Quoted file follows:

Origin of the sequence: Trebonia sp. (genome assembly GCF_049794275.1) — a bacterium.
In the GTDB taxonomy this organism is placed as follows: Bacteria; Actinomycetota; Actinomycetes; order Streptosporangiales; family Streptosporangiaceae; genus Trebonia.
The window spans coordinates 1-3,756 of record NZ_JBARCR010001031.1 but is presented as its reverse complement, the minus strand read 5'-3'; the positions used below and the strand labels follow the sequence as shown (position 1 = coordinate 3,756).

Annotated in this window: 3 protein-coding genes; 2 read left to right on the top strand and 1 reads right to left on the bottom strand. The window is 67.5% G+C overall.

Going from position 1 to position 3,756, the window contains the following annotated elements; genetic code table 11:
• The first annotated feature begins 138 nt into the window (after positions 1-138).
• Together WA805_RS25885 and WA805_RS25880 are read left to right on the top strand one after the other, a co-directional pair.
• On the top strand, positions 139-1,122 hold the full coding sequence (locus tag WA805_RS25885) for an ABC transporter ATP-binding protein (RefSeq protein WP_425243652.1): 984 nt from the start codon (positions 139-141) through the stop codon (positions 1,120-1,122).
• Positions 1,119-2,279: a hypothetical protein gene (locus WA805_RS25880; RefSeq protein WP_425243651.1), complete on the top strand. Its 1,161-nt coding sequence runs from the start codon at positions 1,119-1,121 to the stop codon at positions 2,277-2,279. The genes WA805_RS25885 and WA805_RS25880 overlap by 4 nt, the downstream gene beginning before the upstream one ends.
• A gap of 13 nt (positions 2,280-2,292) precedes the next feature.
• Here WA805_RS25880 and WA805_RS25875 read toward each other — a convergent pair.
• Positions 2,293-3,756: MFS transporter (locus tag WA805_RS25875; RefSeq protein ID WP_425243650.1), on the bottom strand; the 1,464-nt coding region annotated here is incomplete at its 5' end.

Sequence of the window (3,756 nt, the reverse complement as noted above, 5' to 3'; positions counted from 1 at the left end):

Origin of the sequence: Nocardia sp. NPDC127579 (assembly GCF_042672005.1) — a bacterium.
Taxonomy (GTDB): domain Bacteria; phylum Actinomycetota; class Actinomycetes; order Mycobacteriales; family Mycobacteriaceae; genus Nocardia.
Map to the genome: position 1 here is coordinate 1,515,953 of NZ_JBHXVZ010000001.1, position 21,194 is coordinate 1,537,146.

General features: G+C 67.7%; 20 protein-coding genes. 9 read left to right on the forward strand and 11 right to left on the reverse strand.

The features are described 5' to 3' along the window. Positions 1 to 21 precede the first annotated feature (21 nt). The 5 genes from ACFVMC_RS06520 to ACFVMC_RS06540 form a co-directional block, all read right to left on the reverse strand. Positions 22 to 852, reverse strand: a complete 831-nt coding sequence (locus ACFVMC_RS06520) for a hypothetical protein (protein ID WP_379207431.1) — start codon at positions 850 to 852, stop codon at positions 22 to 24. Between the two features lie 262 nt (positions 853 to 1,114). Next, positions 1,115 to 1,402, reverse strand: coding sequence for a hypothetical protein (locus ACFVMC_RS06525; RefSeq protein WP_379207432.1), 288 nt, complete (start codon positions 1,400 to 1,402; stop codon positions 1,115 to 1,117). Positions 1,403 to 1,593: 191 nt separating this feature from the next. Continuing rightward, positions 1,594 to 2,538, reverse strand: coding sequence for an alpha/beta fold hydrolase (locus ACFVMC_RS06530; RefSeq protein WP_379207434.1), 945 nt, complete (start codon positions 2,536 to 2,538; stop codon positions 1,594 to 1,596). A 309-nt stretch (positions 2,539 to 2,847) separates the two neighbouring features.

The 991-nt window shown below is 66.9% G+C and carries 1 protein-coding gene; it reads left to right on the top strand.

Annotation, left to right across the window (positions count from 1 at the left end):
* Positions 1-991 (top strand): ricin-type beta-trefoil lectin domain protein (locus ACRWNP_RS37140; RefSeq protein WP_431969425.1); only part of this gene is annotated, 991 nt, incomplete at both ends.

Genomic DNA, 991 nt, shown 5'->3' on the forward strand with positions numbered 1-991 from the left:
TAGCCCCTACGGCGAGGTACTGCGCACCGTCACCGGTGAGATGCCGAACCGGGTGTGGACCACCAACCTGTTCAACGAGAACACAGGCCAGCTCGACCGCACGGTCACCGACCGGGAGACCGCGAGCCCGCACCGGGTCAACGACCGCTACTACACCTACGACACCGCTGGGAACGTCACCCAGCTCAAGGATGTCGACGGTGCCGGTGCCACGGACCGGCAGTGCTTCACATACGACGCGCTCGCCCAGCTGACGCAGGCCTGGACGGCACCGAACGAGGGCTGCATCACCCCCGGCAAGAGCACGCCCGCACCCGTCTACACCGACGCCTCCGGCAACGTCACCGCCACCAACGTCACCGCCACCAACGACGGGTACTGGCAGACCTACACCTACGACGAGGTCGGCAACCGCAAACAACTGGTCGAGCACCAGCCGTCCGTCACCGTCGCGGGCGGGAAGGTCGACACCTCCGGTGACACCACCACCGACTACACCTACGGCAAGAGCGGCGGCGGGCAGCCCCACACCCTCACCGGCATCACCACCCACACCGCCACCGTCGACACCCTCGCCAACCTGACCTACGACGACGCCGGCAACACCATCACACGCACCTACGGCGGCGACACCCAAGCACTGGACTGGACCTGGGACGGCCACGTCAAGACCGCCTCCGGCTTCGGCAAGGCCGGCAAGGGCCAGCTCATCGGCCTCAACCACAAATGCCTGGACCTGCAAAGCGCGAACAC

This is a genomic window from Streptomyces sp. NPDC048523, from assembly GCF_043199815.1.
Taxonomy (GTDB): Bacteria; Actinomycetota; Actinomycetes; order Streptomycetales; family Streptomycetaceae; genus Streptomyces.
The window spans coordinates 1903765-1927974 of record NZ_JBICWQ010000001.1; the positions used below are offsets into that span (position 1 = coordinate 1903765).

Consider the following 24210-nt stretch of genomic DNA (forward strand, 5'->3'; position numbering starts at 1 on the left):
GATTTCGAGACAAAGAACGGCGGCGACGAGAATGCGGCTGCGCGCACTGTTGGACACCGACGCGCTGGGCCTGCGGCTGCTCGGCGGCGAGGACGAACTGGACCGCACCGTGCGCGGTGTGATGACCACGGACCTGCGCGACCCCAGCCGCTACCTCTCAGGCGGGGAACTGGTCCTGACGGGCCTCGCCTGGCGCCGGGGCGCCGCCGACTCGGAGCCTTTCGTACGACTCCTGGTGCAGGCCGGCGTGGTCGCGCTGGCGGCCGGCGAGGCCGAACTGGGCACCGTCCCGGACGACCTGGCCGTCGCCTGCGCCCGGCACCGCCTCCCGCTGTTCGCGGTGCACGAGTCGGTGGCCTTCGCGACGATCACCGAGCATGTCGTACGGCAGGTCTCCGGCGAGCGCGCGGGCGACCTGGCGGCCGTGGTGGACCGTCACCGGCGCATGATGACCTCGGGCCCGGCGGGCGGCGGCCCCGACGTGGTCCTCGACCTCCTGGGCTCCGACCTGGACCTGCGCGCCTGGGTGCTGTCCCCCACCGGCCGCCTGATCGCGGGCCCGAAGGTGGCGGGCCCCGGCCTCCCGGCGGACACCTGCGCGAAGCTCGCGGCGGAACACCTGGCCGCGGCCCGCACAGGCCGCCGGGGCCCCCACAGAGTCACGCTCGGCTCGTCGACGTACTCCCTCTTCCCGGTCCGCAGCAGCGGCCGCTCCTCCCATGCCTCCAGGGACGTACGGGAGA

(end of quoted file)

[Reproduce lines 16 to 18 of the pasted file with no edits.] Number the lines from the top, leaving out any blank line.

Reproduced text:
Map to the genome: position 1 here is coordinate 1,515,953 of NZ_JBHXVZ010000001.1, position 21,194 is coordinate 1,537,146.

General features: G+C 67.7%; 20 protein-coding genes. 9 read left to right on the forward strand and 11 right to left on the reverse strand.

The features are described 5' to 3' along the window. Positions 1 to 21 precede the first annotated feature (21 nt). The 5 genes from ACFVMC_RS06520 to ACFVMC_RS06540 form a co-directional block, all read right to left on the reverse strand. Positions 22 to 852, reverse strand: a complete 831-nt coding sequence (locus ACFVMC_RS06520) for a hypothetical protein (protein ID WP_379207431.1) — start codon at positions 850 to 852, stop codon at positions 22 to 24. Between the two features lie 262 nt (positions 853 to 1,114). Next, positions 1,115 to 1,402, reverse strand: coding sequence for a hypothetical protein (locus ACFVMC_RS06525; RefSeq protein WP_379207432.1), 288 nt, complete (start codon positions 1,400 to 1,402; stop codon positions 1,115 to 1,117). Positions 1,403 to 1,593: 191 nt separating this feature from the next. Continuing rightward, positions 1,594 to 2,538, reverse strand: coding sequence for an alpha/beta fold hydrolase (locus ACFVMC_RS06530; RefSeq protein WP_379207434.1), 945 nt, complete (start codon positions 2,536 to 2,538; stop codon positions 1,594 to 1,596). A 309-nt stretch (positions 2,539 to 2,847) separates the two neighbouring features.